Democratic Chairman Howard Dean has been touting a "50 State Strategy" as a way for his party to claw its way back into power. According to Dean, the goal is "an active, effective group of Democrats organized in every single precinct in the country." To achieve this, the Dems are bulk-hiring, looking to train new recruits to head up efforts in states previously neglected.
Paul Hackett's near victory in an Ohio special election would seem to attest to the wisdom of this strategy. Hackett lost so narrowly in so heavily Republican a U.S. House district that it was virtually a win for a disheartened party hungry to go on the offensive.
But let's be honest. Come the next presidential election season, Democratic organizers in red states are going to have trouble getting their calls returned. Democratic candidates aren't going to win such states as Mississippi, Texas or Utah any time soon, even if the party nominates a candidate with "red appeal" such as Evan Bayh of Indiana, or a heartland candidate such as Tom Vilsack of Iowa. Every Democratic voter in Texas is as locked out of the system as every Republican voter in Massachusetts.
On the other side of the aisle, Republican Chairman Ken Mehlman has been working hard to coax more African Americans into the GOP tent. Mehlman visited the National Black Chamber of Commerce this summer, where he insisted, "Republicans are committed to inclusion." Addressing the NAACP, Mehlman defended the administration on what Dean charged was a weak response to Hurricane Katrina, which hit predominantly poor and black neighborhoods hard.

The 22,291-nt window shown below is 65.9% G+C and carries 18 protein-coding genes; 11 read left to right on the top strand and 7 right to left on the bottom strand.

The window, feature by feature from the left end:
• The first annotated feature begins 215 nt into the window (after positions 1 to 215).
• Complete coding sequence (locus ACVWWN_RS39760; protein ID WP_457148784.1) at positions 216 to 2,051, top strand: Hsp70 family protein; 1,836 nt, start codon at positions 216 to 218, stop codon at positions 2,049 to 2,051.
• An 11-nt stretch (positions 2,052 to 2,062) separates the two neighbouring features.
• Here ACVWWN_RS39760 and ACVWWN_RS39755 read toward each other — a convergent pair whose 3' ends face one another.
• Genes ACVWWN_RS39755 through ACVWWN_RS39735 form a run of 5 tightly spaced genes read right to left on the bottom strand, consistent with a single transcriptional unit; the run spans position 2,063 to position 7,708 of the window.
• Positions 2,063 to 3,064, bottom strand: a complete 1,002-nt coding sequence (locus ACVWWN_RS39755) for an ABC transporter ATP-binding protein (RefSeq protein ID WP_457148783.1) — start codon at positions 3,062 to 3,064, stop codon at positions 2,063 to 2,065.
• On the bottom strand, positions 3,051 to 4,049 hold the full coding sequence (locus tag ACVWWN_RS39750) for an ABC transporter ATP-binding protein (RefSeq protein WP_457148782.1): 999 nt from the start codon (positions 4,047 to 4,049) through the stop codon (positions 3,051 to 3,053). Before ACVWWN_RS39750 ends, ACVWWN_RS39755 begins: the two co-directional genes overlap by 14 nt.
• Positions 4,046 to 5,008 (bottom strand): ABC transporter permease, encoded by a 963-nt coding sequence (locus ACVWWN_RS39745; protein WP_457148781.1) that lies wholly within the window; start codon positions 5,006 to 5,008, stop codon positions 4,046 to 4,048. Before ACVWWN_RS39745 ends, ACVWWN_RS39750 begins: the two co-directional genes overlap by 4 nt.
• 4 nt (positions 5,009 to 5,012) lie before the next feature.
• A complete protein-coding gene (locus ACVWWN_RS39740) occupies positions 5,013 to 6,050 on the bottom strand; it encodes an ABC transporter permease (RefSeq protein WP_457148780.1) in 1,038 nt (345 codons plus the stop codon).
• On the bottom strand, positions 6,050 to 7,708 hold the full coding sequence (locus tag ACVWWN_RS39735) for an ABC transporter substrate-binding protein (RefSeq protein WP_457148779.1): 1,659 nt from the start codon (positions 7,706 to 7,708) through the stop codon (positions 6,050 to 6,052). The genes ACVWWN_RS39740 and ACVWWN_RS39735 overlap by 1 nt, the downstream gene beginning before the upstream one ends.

Mehlman could go beyond rhetoric. To make good on the promise of inclusion, the GOP should change its presidential primary system. 2008 wanna-be candidates already are making pilgrimages to the two meccas of the presidential race, Iowa and New Hampshire. By virtue of their first in the nation status, these states make or break presidential candidates of both parties time after time.
These two states are -ahem- overwhelmingly white. There's nothing wrong with that, but it's fair to say they do not represent the United States as a whole. Is this "inclusion?" To reverse the problem, both parties should embrace a fairer primary system, one that doesn't shut out the majority of the country.
A commitment to real inclusion of African Americans should push Republicans and Democrats alike to make direct election of the president a priority. Take a look at the swing states, of which there are fewer and fewer: 30 percent of white Americans live there. In stark contrast, only 21 percent of African Americans, 18 percent of Latinos and 14 percent of Asian Americans live in competitive states. That is a terrible disparity.
Today, the parties are trying to expand their tents -- one in order to survive and the other to lock in their future dominance. But without real attention to the underlying electoral problems that prevent all 50 states from mattering, and all people from counting equally, these chairmen are expanding their tents with hot air.